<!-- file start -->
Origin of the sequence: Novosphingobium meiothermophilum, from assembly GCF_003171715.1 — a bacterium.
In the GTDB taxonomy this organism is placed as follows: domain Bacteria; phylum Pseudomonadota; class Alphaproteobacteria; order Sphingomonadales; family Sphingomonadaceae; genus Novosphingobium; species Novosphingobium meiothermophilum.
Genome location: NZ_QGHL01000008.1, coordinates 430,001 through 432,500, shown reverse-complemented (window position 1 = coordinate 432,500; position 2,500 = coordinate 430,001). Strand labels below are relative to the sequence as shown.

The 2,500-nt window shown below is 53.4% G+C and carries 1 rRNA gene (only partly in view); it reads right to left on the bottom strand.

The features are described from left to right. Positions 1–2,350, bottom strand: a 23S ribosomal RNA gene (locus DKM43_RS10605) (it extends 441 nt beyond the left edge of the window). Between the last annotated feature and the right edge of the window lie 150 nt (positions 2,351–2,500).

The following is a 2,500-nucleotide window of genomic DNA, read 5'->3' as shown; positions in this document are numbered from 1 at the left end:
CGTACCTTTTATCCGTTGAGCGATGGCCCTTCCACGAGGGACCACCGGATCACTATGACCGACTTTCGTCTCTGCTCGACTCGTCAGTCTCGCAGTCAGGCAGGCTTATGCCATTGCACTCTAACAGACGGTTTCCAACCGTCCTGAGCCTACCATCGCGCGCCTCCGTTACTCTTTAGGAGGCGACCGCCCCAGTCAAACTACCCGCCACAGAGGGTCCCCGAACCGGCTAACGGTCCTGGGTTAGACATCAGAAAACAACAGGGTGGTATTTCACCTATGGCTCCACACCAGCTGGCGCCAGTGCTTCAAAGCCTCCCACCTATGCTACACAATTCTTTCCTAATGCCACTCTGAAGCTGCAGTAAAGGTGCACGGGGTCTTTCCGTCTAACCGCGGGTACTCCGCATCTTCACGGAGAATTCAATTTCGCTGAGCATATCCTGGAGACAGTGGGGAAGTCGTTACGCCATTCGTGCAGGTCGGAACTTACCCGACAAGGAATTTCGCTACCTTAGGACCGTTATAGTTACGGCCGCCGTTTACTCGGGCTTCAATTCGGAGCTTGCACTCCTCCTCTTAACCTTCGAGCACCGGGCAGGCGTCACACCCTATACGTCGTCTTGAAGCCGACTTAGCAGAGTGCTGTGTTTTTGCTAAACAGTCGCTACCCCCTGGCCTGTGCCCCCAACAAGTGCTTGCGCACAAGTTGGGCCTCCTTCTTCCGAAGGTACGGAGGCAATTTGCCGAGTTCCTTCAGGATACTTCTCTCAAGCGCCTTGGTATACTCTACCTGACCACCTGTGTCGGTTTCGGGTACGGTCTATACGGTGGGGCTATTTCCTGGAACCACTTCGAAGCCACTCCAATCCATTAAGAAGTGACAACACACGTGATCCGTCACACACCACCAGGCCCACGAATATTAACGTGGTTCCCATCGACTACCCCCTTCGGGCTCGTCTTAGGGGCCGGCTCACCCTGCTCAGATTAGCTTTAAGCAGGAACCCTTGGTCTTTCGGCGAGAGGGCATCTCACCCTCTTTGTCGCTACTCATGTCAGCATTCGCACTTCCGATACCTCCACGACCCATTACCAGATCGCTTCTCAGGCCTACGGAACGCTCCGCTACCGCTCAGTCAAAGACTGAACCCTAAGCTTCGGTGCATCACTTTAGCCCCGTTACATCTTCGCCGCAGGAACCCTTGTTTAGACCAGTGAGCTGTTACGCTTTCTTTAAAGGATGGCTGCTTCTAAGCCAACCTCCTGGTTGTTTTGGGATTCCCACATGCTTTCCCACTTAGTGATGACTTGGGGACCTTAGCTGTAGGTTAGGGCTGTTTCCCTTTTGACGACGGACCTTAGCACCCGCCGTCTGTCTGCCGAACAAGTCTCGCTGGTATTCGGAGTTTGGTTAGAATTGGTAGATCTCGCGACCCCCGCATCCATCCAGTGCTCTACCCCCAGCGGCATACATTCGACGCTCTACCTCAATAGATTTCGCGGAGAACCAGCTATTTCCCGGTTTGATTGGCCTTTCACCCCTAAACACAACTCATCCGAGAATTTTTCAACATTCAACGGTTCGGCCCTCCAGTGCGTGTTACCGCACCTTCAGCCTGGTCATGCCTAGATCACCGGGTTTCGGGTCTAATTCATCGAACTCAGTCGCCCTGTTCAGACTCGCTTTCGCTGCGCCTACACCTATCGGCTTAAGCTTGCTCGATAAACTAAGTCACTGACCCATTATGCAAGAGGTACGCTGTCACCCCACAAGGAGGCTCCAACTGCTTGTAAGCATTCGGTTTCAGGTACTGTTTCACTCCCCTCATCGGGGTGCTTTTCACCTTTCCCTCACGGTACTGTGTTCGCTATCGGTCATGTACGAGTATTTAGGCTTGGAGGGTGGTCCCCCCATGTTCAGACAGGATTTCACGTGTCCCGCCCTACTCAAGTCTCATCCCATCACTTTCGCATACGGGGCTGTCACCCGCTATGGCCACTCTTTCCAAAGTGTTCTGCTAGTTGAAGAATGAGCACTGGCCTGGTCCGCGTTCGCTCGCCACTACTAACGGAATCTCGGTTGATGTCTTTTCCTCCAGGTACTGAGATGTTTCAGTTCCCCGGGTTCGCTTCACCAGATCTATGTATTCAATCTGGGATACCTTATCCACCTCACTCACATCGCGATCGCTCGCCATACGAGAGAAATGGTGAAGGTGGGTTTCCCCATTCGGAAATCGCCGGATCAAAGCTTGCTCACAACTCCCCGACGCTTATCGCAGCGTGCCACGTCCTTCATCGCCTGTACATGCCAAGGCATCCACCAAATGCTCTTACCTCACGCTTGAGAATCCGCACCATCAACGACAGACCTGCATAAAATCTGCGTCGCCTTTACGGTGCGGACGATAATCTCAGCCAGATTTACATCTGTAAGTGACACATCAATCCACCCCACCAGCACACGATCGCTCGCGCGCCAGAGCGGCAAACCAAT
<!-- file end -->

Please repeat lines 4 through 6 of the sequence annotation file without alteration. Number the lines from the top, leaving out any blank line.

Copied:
The 2,500-nt window shown below is 53.4% G+C and carries 1 rRNA gene (only partly in view); it reads right to left on the bottom strand.

The features are described from left to right. Positions 1–2,350, bottom strand: a 23S ribosomal RNA gene (locus DKM43_RS10605) (it extends 441 nt beyond the left edge of the window). Between the last annotated feature and the right edge of the window lie 150 nt (positions 2,351–2,500).

The following is a 2,500-nucleotide window of genomic DNA, read 5'->3' as shown; positions in this document are numbered from 1 at the left end: